Raising the profile of climate-related health risks in Missouri
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Posted byRachel Gregg
Neither the State of Missouri nor the Missouri Department of Health & Senior Services has a climate action or adaptation plan. Activities underway at the health department are focused primarily on monitoring, surveillance, and public outreach. In addition, the State Emergency Management Agency, City of St. Louis, and Jackson County have taken steps to address climate change impacts on public health and safety. The Missouri State Medical Association also recently passed a resolution to support and actively lobby the State Legislature for a comprehensive climate change policy.
Missouri’s temperatures have warmed by 0.5-2˚F over the last century. Projected climate change impacts include heavy precipitation events, more frequent flooding, increased extreme heat events, increased ground-level ozone smog, increased length and severity of the pollen season, and higher risk of vector-borne illnesses such as the West Nile virus and Lyme disease.
The Missouri Department of Health & Senior Services (DHHS) has not engaged in climate adaptation planning. However, the department does provide tracking and educational resources that may support action on climate change. In addition, the State Emergency Management Agency, City of St. Louis, and Jackson County have taken steps to address climate change impacts on public health and safety. The City of St. Louis and Jackson County are ranked as having high and moderate-high vulnerability respectively on the Centers for Disease Control and Prevention’s Social Vulnerability Index.
Missouri Department of Health & Senior Services
DHHS established the Environmental Public Health Tracking Program (EPHT) in 2002 as part of the National Environmental Public Health Tracking Program, funded by the Centers for Disease Control and Prevention. The department hosts the EPHT Data Portal, which collects and provides data to support decision-making to improve prevention and response measures. The site is used to analyze trends over time through hazard and disease surveillance, identify effective interventions, and to support public health research. EPHT operates in collaboration with the Missouri Public Health Information Management System (MOPHIMS) to support community health assessments of factors such as hospital and emergency room visits, injuries, and fatalities. EPHT provides historical weather and climate data (1990-2015) on factors such as temperatures, winds, and humidity. The department also provides links to resources on extreme heat and cold events, heavy precipitation and flooding, vector-borne diseases, and harmful algal blooms.
DHHS’s Disaster and Emergency Planning program created the online Ready in 3 toolkit to help residents prepare by (1) creating a plan for different situations (e.g., evacuation vs. staying home), (2) preparing an emergency kit, and (3) listening for information from city, county, and state officials. Other resources included in the toolkit are guidelines for schools, adult care facilities, healthcare facilities, and emotional preparedness.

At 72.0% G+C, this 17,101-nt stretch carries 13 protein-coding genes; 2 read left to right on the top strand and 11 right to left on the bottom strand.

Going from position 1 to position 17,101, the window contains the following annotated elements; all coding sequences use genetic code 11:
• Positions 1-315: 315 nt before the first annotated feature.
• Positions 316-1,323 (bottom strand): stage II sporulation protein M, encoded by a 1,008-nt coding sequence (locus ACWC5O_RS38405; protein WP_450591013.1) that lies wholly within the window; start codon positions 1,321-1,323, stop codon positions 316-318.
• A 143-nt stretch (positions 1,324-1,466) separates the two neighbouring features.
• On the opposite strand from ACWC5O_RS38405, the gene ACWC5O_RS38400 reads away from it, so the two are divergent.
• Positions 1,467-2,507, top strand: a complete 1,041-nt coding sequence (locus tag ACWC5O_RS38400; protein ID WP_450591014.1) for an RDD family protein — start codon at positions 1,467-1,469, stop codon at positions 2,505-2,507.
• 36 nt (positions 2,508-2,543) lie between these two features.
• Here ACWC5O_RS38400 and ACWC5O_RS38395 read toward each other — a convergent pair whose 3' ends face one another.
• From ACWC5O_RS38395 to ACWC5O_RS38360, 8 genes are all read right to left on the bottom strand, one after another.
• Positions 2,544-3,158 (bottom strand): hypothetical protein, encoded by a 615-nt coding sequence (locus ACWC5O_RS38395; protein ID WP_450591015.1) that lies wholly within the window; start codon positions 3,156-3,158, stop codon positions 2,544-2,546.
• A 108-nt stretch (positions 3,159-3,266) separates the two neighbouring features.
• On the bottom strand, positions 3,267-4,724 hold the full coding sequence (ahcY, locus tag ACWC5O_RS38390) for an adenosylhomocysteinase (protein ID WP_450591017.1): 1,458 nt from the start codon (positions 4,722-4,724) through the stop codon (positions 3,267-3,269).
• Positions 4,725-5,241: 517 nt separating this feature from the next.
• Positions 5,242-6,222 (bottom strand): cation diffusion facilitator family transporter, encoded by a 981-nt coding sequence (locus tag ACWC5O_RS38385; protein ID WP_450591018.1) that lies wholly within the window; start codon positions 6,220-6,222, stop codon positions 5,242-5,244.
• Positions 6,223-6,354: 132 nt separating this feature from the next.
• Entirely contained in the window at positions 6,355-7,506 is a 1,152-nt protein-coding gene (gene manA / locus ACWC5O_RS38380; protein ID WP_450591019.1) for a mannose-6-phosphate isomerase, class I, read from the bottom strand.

Missouri State Emergency Management Agency
The State Emergency Management Agency (SEMA) released the Missouri State Hazard Mitigation Plan in 2018, which includes climate change considerations as they may exacerbate future hazard events, such as intense storms and precipitation, heat waves, drought, and flooding. The plan links climate change with human health impacts such as decreased air quality, reduced water availability, increased respiratory illnesses, elevated emotional stress levels, and food-, and vector- and water-borne diseases.
City of St. Louis
In 2017, the City of St. Louis released a Climate Action and Adaptation Plan to improve human health and well-being, protect built and natural assets, and advance equity. The plan includes several mitigation and adaptation goals related to human health, including reducing greenhouse gas emissions by 80% of 2005 levels by 2050. Other strategies include investing in walkable neighborhoods, creating and maintaining green spaces, reducing risks associated with temperature extremes (e.g., increase presence of and mobility to cooling and heating centers, education of vulnerable populations), and reducing flood impacts and health-associated risks (e.g., protect vulnerable water treatment facilities, promote green infrastructure).
In July 2018, the Jackson County Health Department released Climate Change in Jackson County: An Examination of the Health Impacts of Climate Change, which identifies key climate-related risks and essential responses to protect public health and safety. Recommended strategies include increased public education and outreach, improving operational emergency response capacity, maintaining surveillance of conditions and public health data, and improving healthcare infrastructure.
Outcomes and Conclusions
There is limited overall action on climate change in Missouri. However, some entities are taking initial steps to raise the profile of climate-related health risks. In addition, the Missouri State Medical Association recently passed a resolution to support and actively lobby the State Legislature for a comprehensive climate change policy to reduce greenhouse gas emissions and environmental pollution and improve the public health of all state residents.
Gregg RM. 2019. Raising the profile of climate-related health risks in Missouri [Case study on a project of the Missouri Department of Health & Senior Services]. Product of EcoAdapt's State of Adaptation Program. Retrieved from CAKE: https://www.cakex.org/case-studies/raising-profile-climate-related-health-risks-missouri (Last updated June 2019)